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Electric vehicle charging stations (EVCS) are becoming increasingly necessary as electric vehicles become more widely adopted. Many jurisdictions across the United States now require certain facilities to incorporate EVCS when requesting permits for new construction, additions or alterations. More and more, facility operators are installing EVCS based on demands from tenants and building occupants and to meet their own sustainability goals.
All features and amenities provided at a facility must be accessible and usable by people with disabilities, and this holds true for EVCS. For newly constructed facilities, accessible EVCS must be in full compliance with codes, while EVCS installed as an alteration to an existing facility must comply to the maximum extent feasible.
Until recently, there was confusion on how best to provide accessible EVCS. Fortunately, several resources have been developed over the last few years, offering guidance for operators and architectural and engineering teams incorporating EVCS into facility plans.
An electric vehicle charging station is a vehicle space served by an electric vehicle charging system. The 2021 edition of the International Building Code (IBC) includes language requiring that a certain percentage of vehicle spaces serving electric vehicle charging systems be accessible. However, accessible EVCS should not be counted toward the code-required minimum number of accessible parking spaces. The two functions are treated separately to ensure access is provided to each function.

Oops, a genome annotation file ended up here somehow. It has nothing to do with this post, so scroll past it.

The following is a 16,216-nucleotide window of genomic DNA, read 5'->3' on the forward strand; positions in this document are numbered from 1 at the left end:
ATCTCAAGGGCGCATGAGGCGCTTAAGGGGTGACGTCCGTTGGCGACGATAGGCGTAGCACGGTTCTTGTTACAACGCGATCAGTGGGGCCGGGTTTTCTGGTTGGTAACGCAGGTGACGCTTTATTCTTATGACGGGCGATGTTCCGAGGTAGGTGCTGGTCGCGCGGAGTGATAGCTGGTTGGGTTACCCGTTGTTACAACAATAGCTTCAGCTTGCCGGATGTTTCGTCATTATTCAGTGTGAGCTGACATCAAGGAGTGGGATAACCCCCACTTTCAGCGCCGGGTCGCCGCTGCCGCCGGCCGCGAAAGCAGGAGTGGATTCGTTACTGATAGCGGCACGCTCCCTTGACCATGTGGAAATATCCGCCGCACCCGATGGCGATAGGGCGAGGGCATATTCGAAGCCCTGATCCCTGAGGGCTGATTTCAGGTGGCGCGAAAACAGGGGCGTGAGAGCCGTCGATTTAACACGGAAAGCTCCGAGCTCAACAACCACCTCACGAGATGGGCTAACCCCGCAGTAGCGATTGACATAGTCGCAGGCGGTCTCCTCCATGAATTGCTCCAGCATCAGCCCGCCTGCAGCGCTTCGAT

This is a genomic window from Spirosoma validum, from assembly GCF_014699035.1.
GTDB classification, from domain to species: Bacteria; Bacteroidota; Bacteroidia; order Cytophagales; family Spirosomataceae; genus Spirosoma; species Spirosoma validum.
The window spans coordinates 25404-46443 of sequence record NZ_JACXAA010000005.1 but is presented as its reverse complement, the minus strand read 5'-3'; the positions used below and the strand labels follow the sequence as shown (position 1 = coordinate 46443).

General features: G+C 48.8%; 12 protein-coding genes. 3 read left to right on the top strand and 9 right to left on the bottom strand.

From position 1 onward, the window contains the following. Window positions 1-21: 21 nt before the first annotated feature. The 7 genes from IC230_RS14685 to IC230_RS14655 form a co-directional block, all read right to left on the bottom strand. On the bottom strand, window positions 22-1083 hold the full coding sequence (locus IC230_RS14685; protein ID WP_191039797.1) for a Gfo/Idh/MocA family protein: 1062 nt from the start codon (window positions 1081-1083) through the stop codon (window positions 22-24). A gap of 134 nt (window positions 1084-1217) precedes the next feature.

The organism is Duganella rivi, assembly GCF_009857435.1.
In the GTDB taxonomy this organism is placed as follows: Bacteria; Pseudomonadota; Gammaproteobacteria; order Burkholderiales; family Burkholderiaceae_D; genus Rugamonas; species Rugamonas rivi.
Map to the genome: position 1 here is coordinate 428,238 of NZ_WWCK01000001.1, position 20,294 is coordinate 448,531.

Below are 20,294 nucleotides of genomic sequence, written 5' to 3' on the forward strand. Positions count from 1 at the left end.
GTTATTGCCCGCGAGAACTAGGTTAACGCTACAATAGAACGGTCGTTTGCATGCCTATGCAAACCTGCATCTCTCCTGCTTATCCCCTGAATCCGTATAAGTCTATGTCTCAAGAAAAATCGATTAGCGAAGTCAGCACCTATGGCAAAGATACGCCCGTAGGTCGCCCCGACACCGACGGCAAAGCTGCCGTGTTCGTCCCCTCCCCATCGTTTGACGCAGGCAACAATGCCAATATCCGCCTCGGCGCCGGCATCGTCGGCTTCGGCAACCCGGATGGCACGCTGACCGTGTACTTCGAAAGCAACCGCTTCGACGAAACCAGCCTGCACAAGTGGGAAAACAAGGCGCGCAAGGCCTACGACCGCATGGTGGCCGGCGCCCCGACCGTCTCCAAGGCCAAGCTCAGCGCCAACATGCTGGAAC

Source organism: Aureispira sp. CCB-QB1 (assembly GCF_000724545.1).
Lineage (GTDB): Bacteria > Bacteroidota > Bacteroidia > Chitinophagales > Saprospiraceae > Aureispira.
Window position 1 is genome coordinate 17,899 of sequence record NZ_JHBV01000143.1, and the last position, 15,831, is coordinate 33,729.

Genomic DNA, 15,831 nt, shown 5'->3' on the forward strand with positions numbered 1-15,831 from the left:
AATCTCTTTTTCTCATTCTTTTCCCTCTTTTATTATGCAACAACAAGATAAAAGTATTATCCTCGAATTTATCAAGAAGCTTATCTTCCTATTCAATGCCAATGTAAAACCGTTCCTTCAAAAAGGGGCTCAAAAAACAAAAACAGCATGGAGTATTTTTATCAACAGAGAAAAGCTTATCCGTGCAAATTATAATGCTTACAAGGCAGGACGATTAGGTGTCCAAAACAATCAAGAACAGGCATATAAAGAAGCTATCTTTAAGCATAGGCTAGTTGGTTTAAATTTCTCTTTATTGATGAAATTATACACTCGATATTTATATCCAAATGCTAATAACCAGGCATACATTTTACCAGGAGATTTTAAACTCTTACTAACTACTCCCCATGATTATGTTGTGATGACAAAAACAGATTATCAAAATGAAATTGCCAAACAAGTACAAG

Additionally, the 2021 IBC provides dimensional criteria for the required accessible vehicle spaces and their adjacent access aisles. It also references the 2017 edition of ICC A117.1, Accessible and Usable Buildings and Facilities, which includes technical criteria for the operable parts of the charging equipment, accessible routes to the charging equipment and prohibited obstructions.
It is recommended to always check the local and state codes enforced in your facility’s jurisdiction. Some jurisdictions may modify these requirements or issue their own requirements for accessible EVCS. An example is the California Building Code, which for several years has contained scoping and technical criteria specific to accessible EVCS.
A second place to look for guidance is the U.S. Access Board’s technical assistance document, Design Recommendations for Accessible Electric Vehicle Charging Stations. While federal accessibility standards do not yet contain criteria specific to EVCS, it is clear that the Americans with Disabilities Act of 1990 (ADA) and other federal laws governing accessibility in buildings and facilities require access to such a feature or amenity as a matter of civil rights. The U.S. Access Board’s technical assistance document provides us with design considerations to comply with the ADA and other federal laws.
According to the U.S. Access Board’s technical assistance document, a reasonable number of accessible EVCS must be provided based on the number of each type of EVCS provided in the facility. It also discusses the accessible vehicle space, access aisle, accessible route, clear floor or ground space and operable parts at the charging equipment, and signage.